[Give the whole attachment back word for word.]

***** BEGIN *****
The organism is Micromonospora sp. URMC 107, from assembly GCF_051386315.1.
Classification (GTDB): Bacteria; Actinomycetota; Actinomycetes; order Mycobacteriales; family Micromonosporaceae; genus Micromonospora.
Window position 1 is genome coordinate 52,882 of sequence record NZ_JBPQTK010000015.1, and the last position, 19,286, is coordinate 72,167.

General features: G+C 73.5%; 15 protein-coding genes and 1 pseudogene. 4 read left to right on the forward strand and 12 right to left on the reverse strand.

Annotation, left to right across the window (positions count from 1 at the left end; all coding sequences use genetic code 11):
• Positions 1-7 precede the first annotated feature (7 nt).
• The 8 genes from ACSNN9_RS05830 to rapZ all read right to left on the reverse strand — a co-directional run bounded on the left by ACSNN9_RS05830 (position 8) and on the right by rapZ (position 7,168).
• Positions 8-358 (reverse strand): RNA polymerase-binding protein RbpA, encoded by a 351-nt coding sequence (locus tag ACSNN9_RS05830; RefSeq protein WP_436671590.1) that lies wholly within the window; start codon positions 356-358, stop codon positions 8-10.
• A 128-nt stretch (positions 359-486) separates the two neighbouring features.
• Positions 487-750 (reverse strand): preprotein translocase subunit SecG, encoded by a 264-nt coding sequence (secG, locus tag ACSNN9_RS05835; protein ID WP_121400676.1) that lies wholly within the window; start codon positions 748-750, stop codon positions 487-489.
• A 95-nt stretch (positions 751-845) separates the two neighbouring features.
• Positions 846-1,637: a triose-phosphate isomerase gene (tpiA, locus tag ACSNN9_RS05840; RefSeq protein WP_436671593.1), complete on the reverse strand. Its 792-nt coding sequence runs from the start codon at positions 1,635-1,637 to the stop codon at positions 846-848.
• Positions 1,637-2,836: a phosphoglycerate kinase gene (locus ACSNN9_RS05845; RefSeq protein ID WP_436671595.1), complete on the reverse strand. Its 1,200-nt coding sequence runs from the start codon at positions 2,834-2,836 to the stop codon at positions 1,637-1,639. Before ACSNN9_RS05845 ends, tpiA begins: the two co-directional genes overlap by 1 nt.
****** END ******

The organism is Micromonospora sp. URMC 107, from assembly GCF_051386315.1.
Classification (GTDB): Bacteria; Actinomycetota; Actinomycetes; order Mycobacteriales; family Micromonosporaceae; genus Micromonospora.
Window position 1 is genome coordinate 52,882 of sequence record NZ_JBPQTK010000015.1, and the last position, 19,286, is coordinate 72,167.

General features: G+C 73.5%; 15 protein-coding genes and 1 pseudogene. 4 read left to right on the forward strand and 12 right to left on the reverse strand.

Annotation, left to right across the window (positions count from 1 at the left end; all coding sequences use genetic code 11):
• Positions 1-7 precede the first annotated feature (7 nt).
• The 8 genes from ACSNN9_RS05830 to rapZ all read right to left on the reverse strand — a co-directional run bounded on the left by ACSNN9_RS05830 (position 8) and on the right by rapZ (position 7,168).
• Positions 8-358 (reverse strand): RNA polymerase-binding protein RbpA, encoded by a 351-nt coding sequence (locus tag ACSNN9_RS05830; RefSeq protein WP_436671590.1) that lies wholly within the window; start codon positions 356-358, stop codon positions 8-10.
• A 128-nt stretch (positions 359-486) separates the two neighbouring features.
• Positions 487-750 (reverse strand): preprotein translocase subunit SecG, encoded by a 264-nt coding sequence (secG, locus tag ACSNN9_RS05835; protein ID WP_121400676.1) that lies wholly within the window; start codon positions 748-750, stop codon positions 487-489.
• A 95-nt stretch (positions 751-845) separates the two neighbouring features.
• Positions 846-1,637: a triose-phosphate isomerase gene (tpiA, locus tag ACSNN9_RS05840; RefSeq protein WP_436671593.1), complete on the reverse strand. Its 792-nt coding sequence runs from the start codon at positions 1,635-1,637 to the stop codon at positions 846-848.
• Positions 1,637-2,836: a phosphoglycerate kinase gene (locus ACSNN9_RS05845; RefSeq protein ID WP_436671595.1), complete on the reverse strand. Its 1,200-nt coding sequence runs from the start codon at positions 2,834-2,836 to the stop codon at positions 1,637-1,639. Before ACSNN9_RS05845 ends, tpiA begins: the two co-directional genes overlap by 1 nt.